Japan Inc. has finally awakened to the Year 2000 problem -- and look who it is seeking help from. This spring that nation's chip industry is expected to ask the World Semiconductor Council (WSC) for aid in launching a crash program to deal with this threat.
But forget it. It's too late now to launch any remedial action to get rid of the Millennium Bug. Nevertheless, it comes as a bit of a shock that the chip makers would go to the new global council with a real problem in the first place. And while the WSC may not be able to handle the elusive Y2K problem, it may be coming of age as a useful industry tool.
So far, the U.S. semiconductor industry has worked for more than two years to ferret out any Y2K booby traps in which a computer mistakenly interprets the year 2000 as 1900. So far, the Americans have had mixed results. But U.S. device makers are probably in fair shape insofar as getting their fabs Year 2000-compliant. Overseas, the picture may be a whole lot bleaker.
The U.S. Semiconductor Industry Association first brought up the Y2K problem at the WSC annual meeting last year and a task force was asked to look into the matter. Now the foreign members have grown increasingly concerned, especially the Japanese.
In January, seven industry groups in that country issued a position paper asking microcontroller vendors and systems houses that are using embedded MCUs to speed up their compliance testing. The coalition requested the companies involved to post their answers on the Internet in order to get the word out as soon as possible.
Foreign chip makers have already benefited to some degree from the intensive U.S. program, which was led by Sematech and a joint SEMI-Sematech equipment group. That effort zeroed-in on major tool sets used in U.S. fabs and worked with suppliers to ensure that their equipment was made Y2K compliant. Foreign semiconductor makers using the same production equipment will get certified gear.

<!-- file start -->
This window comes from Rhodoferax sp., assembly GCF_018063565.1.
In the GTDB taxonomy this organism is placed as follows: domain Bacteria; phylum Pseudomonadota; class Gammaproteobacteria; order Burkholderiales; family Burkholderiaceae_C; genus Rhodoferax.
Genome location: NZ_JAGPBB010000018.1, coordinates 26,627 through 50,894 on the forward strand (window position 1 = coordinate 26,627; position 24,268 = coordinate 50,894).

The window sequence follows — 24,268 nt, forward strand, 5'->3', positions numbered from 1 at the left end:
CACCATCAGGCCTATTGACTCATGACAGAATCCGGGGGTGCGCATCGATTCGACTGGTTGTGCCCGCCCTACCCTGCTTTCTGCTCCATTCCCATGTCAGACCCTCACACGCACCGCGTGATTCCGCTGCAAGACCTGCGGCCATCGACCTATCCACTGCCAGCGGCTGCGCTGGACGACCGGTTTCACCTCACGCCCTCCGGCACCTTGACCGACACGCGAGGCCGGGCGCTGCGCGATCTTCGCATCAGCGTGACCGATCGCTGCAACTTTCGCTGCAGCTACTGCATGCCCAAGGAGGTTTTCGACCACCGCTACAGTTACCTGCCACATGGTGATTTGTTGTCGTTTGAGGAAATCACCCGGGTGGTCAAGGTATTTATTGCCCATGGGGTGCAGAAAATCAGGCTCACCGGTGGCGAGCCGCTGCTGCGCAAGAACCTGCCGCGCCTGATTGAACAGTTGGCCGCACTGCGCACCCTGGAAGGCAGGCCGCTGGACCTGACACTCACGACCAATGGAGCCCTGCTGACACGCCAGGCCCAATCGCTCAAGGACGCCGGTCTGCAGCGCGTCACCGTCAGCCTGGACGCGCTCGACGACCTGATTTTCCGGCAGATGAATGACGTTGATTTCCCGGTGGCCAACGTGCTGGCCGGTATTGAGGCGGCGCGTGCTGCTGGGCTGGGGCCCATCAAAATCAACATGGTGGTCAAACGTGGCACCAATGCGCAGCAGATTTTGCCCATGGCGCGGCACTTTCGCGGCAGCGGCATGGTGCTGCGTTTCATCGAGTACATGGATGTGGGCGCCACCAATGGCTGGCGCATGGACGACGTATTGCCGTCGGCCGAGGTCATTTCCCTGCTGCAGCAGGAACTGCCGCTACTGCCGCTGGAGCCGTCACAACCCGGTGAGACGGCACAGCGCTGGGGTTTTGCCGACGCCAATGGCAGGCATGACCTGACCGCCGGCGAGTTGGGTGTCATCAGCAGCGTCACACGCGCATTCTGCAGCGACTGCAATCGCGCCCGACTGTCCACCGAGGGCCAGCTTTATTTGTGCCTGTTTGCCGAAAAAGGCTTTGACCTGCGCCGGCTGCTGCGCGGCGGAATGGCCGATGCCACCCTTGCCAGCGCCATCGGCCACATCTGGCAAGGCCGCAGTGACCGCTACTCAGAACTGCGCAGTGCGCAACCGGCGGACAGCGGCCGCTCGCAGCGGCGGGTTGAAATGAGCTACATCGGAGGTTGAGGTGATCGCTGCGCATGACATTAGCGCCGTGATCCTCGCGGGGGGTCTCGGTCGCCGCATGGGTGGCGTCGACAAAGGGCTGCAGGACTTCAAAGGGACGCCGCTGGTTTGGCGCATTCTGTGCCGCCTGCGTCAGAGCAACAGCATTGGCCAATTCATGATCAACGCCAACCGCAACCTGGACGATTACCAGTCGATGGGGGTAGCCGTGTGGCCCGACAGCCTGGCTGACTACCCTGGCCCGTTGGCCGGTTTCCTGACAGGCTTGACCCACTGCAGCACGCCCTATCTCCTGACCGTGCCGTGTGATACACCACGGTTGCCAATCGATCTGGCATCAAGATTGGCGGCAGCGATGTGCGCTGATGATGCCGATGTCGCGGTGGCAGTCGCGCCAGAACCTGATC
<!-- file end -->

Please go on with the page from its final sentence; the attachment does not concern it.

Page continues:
The U.S. Semiconductor Industry Association has an equally scary Y2K time bomb on its hands with embedded microcontrollers, something that would impact foreign chip makers just as much. Here, an unknown number of embedded MCUs could still be programmed with the two-digit year, which could throw off timed functions.
The SIA tried unsuccessfully last year to enlist U.S. political leaders to lead a national education campaign about microcontrollers and the Year 2000. When it couldn't get anyone's attention, the trade group put out its own "white paper" alert. But this move was greeted with a huge public yawn.
Probably the SIA's biggest worry here is that its members might be engulfed in a flood of Y2K liability suits over MCUs that were hit by the problem. Chip makers claim they aren't responsible, because any timing functions were embedded in read-only memory developed by the customer and fabricated as part of the chip.
At least one good thing may be coming from all of this. At last, the embryonic global chip council is starting to function like a real body. Spawned as part of the latest version of the U.S.-Japan Semiconductor Agreement in 1996, the WSC had been expected by most observers to be little more than a feckless debating society.
Now it is taking on meaningful work. It's not only diving into Y2K, but into environmental and safety issues, dumping problems, and even the safeguards designed to stop the International Monetary Fund from bailing out South Korean chip makers.
The WSC certainly started out doing its job better than anyone thought it could. To join the council, a country or trading bloc had to eliminate all chip tariffs. The U.S. SIA leveraged this requirement to force the European Union to lift its chip duties and to get the South Koreans and Taiwanese to end their tariffs.
This approach ended up not working with China, however. The Chinese originally showed interest in joining the WSC, especially since Taiwan was clamoring to join. A plan where both countries would join at the same time was aborted when China dropped the ball in lifting its chip tariffs. As a result, the WSC will be welcoming only the Taiwan Semiconductor Industry Association as its newest member at its meeting this spring in Italy. This will mean, however, that all of the world's major chip-making regions will now be represented in the WSC.
But the global chip council has something else to worry about. Japan now is floating a trial balloon to form a new world semiconductor association, which would be organized on top of the existing national semiconductor trade groups. The SIA is opposed completely to the Japanese proposal.
It isn't clear what such a global chip association would do. Lobbying -- the raison d'tre of industry associations -- is a national affair. And a global council, far from solving any chip disputes between different countries or regions, could even make such matters worse.
From this corner, the WSC looks as well-suited as any group now to deal with global industry problems.